The principal also talked about how in India, even if kids are not even close to being qualified, parents and students want the kid to at least try to get into the IITs (Indian Institutes of Technology—similar to MIT for us). The entrance exams to get into IITs are not correlated to the school curriculum so if you want to go to an IIT, you have to go to a coaching center for the rest of your learning. We have heard that IITs require kids to have knowledge of statics, which I think that engineering majors in the US take in their 2nd or 3rd year, and they know it before they even begin undergraduate degrees.
Today while we were talking to kids at the boys’ school, all of the kids in the science stream (there are three streams after grade 10 exams; science, commerce/business, or humanities and the brightest kids tend to go into the science steam then commerce, then humanities) were attending coaching schools everyday after school. The competition level is just so high that in order to even have a shot at getting a spot at a prestigious university, it is absolutely necessary to have more hours in than the next guy. The competition is tough for our kids in the US to get into good schools, but I have to remember that when I am talking about the middle/upper class here, that is a much larger raw number just based purely on the fact that the population is like 1.3 billion!
Sunday, July 13, 2008
July 13, 2008- Hindu temple visit, Clay figure sculpting area, and botanical gardens
Today we went to a Hindu temple in Kolkata. It is Sunday and so eerily, the streets were deserted until we got to the temple where things were hopping! Hindu temples are dedicated to certain gods in the main temple but then this one had subsidiary small temples dedicated to other gods. There were many people and we were trying to figure out how to be the most respectful and so we took our shoes off since we saw everyone else was barefoot. There was a cow napping right in the midst of all these people. I know cows are sacred here but I just can’t get over seeing them just hanging out all over town.
We were in a taxi and suddenly there was a traffic jam where everyone came to a screeching halt. I thought that there was an accident or something, but no, it was just a cow and a calf hanging out right in the middle of the street. I could probably live here my whole life and not get used to that! I also saw a herd of goats in the street being herded by several people. We have been told that if the goats are tagged red, they are on their way to slaughter. It is just so incongruous that in this modern city with modern commerce happening, livestock is in the streets.
Four of us decided to hire a car for the day since it was our day off. It was only $10 per person and that way we wouldn’t have to haggle over prices with cab drivers all day and also, it was air-conditioned. I read back through some of my blog entries and I noticed that I talk about sweating a lot. I will try to stop doing that because there really isn’t ever a time where I am not sweating so you can just assume that anything I am writing about, I was sweating profusely, copiously, dehydrationally the whole time. But the last thing I will say about it is that while at the temple, my brown pants were completely soaked through except for on the pockets so it either looked like I had water thrown on me or that I had peed myself. People were definitely staring at the icky American!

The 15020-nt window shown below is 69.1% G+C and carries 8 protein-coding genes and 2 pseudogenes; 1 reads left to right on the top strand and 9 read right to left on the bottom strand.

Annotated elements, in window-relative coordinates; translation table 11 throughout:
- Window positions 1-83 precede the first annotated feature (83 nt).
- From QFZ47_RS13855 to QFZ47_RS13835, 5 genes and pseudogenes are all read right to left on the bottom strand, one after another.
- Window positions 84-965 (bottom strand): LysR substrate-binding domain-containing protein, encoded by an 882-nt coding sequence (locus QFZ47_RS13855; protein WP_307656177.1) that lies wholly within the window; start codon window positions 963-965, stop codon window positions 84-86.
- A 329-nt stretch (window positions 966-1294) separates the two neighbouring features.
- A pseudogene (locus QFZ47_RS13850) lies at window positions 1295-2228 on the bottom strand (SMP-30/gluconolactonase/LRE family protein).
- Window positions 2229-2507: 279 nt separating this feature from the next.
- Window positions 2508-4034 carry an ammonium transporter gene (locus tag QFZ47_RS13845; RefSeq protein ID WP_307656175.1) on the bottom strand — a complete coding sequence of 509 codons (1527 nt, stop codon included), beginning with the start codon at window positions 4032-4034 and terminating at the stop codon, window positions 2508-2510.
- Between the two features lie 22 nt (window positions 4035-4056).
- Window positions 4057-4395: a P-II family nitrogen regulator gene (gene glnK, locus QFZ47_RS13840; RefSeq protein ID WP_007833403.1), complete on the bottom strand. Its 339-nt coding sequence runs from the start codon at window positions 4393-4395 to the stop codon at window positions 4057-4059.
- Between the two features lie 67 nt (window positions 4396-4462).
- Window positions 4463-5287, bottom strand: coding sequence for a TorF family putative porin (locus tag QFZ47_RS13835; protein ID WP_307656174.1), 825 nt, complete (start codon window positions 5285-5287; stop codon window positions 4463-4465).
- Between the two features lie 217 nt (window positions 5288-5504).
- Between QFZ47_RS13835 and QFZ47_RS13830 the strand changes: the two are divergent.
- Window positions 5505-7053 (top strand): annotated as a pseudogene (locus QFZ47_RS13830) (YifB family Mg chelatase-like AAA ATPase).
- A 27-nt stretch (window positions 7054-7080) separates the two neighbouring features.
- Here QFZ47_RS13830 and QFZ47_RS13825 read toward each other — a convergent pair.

As we were going back to the taxi from the temple, we were absolutely bombarded by beggars. They were pulling at our clothes, tugging our arms, and yelling things in our faces to give them money. I feel so sad for them but it is super scary to have random street people pulling on you in every direction from little kids to old ladies with no teeth. We got in the taxi and they were beating on the windows and trying to pull the windows down with their hands. The driver was yelling at them but they just kept banging on the car over and over. As we started moving, they eventually started fading away. I have said this in other entries but I really just don’t know what to do in this situation. They are obviously in complete poverty but you cannot just get out your wallet and start passing out money. They were pulling on us without our wallets out, I can’t imagine what it would be like if our wallets were in front of them.
Next we went to an area of Kolkata where they make sculptures for a festival that will be in October. After the festival is over, they throw the sculptures (made first from straw, then covered in clay, and then painted) into the river. These semi-naked people were absolutely amazing artists and you could even look at the straw bases and see which god it would be. They were all sculpting the same gods but everyone on the street was doing different sizes of them. My favorite is Ganesha, he is the god who has the head of an elephant and is there to remove obstacles. Their sculpturing areas were super small and I am not sure how they can stand to be in these tight spaces with itchy straw and clay mud. There were people of all ages as artists too and there of course, were still many motorcycles buzzing by us honking constantly while we walked down this tiny alleyway.
The botanical garden was on the other side of a huge river, not the Ganges but I can’t remember what it was called. It reminded me of the Ohio River running next to Louisville, it was that big. The bridge over it is a very modern, new looking tension bridge that looks exactly like the bridge in Charleston, SC or the Bay Bridge over the Chesapeake. Again, it is so bizarre to see this giant, modern bridge here where you also might see livestock being herded across it. The botanical garden was definitely off the beaten path (actually we have seen very few Western tourists at all except for at the Mother Teresa house) and so we got to see some different areas of Kolkata. More than once on this taxi ride I saw my life flash before my eyes as we zoomed head on toward buses and other cars. Our driver had been Patrick Swayze’s personal driver in the early 80s when he was here filming the movie “City of Joy.” He had pictures of himself with Patrick Swayze, which was hilarious.